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        • #19
          Originally posted by dna View Post
          Share with the family? Yes!

          Share on Facebook? Absolutely no!...
          The two are not mutually incompatible. You can share things just to certain subsets of friends. I have one subset for neighbors, another for family, another for coworkers, etc. There are some 2nd & 3rd cousins for whom I don't have an e-mail address, just Facebook.

          Whenever someone posts their ethnicity report on Facebook, I normally ask how else they plan to use the data. If they say they have no other plans, I tell them it's like buying a Maserati and using it as a dog house.
          Last edited by DRNewcomb; 3 May 2018, 04:42 PM.

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          • #20
            Originally posted by DRNewcomb View Post
            The two are not mutually incompatible. You can share things just to certain subsets of friends. I have one subset for neighbors, another for family, another for coworkers, etc. There are some 2nd & 3rd cousins for whom I don't have an e-mail address, just Facebook.

            Whenever someone posts their ethnicity report on Facebook, I normally ask how else they plan to use the data. If they say they have no other plans, I tell them it's like buying a Maserati and using it as a dog house.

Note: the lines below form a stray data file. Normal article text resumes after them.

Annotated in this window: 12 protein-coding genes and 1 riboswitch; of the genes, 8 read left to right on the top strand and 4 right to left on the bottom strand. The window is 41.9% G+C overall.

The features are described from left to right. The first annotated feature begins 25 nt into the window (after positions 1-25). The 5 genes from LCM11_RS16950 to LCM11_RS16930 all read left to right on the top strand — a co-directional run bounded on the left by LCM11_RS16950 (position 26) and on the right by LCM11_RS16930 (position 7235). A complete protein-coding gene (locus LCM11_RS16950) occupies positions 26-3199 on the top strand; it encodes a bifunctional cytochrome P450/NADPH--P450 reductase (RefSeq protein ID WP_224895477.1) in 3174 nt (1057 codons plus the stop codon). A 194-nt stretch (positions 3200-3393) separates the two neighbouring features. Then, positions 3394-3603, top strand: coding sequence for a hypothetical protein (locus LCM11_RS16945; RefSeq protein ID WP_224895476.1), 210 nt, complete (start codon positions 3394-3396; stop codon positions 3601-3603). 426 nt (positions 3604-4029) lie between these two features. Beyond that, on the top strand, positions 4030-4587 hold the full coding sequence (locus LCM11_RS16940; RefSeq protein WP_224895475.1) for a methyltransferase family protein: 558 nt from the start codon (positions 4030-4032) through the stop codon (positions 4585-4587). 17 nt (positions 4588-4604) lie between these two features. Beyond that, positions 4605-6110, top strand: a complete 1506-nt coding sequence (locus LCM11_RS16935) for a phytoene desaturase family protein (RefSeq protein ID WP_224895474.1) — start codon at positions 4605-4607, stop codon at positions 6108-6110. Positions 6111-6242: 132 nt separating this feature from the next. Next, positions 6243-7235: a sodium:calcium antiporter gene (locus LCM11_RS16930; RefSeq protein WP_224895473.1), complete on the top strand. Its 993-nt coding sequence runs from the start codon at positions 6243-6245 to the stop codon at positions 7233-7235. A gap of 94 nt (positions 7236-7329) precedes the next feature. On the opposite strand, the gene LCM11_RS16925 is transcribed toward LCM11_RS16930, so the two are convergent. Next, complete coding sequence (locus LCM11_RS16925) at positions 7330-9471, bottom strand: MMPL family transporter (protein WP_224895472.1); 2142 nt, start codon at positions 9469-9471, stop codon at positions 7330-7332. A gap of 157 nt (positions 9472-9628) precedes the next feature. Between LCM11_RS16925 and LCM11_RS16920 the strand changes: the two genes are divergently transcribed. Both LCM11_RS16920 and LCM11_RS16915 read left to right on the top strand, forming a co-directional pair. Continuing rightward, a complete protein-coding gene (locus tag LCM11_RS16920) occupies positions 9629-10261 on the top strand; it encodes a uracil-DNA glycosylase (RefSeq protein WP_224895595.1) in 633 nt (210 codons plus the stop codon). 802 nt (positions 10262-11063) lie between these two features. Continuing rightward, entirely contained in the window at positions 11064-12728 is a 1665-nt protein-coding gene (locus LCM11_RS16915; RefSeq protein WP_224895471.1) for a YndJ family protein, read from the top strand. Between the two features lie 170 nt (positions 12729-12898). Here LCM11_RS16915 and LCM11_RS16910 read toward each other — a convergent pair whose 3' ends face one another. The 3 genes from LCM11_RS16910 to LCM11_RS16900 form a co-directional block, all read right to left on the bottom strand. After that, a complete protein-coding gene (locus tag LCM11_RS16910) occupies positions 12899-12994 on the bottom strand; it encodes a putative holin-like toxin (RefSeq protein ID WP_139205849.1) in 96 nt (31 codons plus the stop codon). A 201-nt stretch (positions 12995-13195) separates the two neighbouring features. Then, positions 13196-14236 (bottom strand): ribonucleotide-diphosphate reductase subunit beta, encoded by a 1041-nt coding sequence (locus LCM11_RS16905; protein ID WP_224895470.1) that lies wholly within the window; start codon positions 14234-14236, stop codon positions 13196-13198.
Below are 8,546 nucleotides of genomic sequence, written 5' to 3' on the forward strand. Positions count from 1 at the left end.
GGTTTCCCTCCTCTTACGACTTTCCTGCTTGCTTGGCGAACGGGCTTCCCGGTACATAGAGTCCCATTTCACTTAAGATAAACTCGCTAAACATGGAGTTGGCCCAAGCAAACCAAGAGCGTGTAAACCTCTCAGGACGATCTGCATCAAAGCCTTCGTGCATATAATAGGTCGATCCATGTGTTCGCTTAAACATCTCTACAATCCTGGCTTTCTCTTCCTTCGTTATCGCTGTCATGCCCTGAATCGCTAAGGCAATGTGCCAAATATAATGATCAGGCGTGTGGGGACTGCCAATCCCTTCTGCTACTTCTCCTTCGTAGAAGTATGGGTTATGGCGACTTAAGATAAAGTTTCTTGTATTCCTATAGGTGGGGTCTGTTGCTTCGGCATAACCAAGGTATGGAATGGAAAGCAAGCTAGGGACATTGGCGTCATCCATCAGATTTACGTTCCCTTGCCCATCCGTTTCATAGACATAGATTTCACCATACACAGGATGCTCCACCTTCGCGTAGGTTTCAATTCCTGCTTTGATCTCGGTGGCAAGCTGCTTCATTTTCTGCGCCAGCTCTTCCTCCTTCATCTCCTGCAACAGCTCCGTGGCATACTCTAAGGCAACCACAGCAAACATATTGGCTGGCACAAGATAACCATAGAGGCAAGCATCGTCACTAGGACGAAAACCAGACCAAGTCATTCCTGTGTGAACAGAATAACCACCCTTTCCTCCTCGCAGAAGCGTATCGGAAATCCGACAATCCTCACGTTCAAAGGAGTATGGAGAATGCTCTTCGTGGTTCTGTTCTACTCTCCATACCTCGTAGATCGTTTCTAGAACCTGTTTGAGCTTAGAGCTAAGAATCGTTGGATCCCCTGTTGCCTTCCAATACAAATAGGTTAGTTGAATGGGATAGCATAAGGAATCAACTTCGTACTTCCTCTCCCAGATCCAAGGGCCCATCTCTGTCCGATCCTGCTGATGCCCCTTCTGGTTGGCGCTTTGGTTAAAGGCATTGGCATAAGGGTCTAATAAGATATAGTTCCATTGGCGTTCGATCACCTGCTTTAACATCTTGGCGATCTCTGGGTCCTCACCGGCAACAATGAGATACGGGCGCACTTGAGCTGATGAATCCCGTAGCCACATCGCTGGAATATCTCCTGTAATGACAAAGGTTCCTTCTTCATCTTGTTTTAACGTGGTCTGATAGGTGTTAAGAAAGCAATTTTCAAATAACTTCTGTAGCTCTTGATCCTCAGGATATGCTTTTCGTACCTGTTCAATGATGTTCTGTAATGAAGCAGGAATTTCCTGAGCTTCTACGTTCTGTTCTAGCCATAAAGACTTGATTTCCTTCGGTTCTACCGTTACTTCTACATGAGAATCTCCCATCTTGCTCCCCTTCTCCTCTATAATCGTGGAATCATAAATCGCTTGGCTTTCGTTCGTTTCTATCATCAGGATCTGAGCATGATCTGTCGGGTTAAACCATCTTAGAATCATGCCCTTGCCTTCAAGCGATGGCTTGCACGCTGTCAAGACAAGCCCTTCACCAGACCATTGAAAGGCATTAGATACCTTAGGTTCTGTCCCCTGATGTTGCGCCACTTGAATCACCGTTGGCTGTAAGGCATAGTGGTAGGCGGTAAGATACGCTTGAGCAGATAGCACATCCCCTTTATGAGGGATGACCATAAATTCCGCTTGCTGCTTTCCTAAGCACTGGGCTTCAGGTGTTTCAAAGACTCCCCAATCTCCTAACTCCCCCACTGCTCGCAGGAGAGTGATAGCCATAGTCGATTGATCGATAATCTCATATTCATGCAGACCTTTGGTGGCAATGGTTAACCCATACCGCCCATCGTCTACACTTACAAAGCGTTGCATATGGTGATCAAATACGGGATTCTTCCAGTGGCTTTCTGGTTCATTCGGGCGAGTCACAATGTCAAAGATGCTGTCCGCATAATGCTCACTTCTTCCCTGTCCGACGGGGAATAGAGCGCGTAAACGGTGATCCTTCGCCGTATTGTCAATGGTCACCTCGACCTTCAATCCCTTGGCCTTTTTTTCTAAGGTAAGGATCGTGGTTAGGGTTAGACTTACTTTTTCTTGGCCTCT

IMO, it's more like this: they know you have a Maserati, either by reviewing your state registration or seeing it in your driveway. (Just do a Google search of your property, and realize that anyone can now view your house and your car parked there.)

            Can I drive your Maserati? Why not? Won't you "share" it with me? Why not? Who are you to have a Maserati when I have nothing to share - nothing except my expectation (or demand?) that such things are owed to me. If you don't "share" with me what I don't know or I don't have, you must be a selfish and uncaring person.

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            • #21
              Originally posted by DRNewcomb View Post
              The two are not mutually incompatible. You can share things just to certain subsets of friends. I have one subset for neighbors, another for family, another for coworkers, etc. There are some 2nd & 3rd cousins for whom I don't have an e-mail address, just Facebook.

              Whenever someone posts their ethnicity report on Facebook, I normally ask how else they plan to use the data. If they say they have no other plans, I tell them it's like buying a Maserati and using it as a dog house.
              Except a DNA test is no where near the same cost as a Maserati. Let people do what they want with their own DNA and own money. Frankly, that's pretty rude and it sounds like you asked them the question with the smug expectation that you knew what their answer would be and you'd be able to respond with your smug and ridiculous analogy.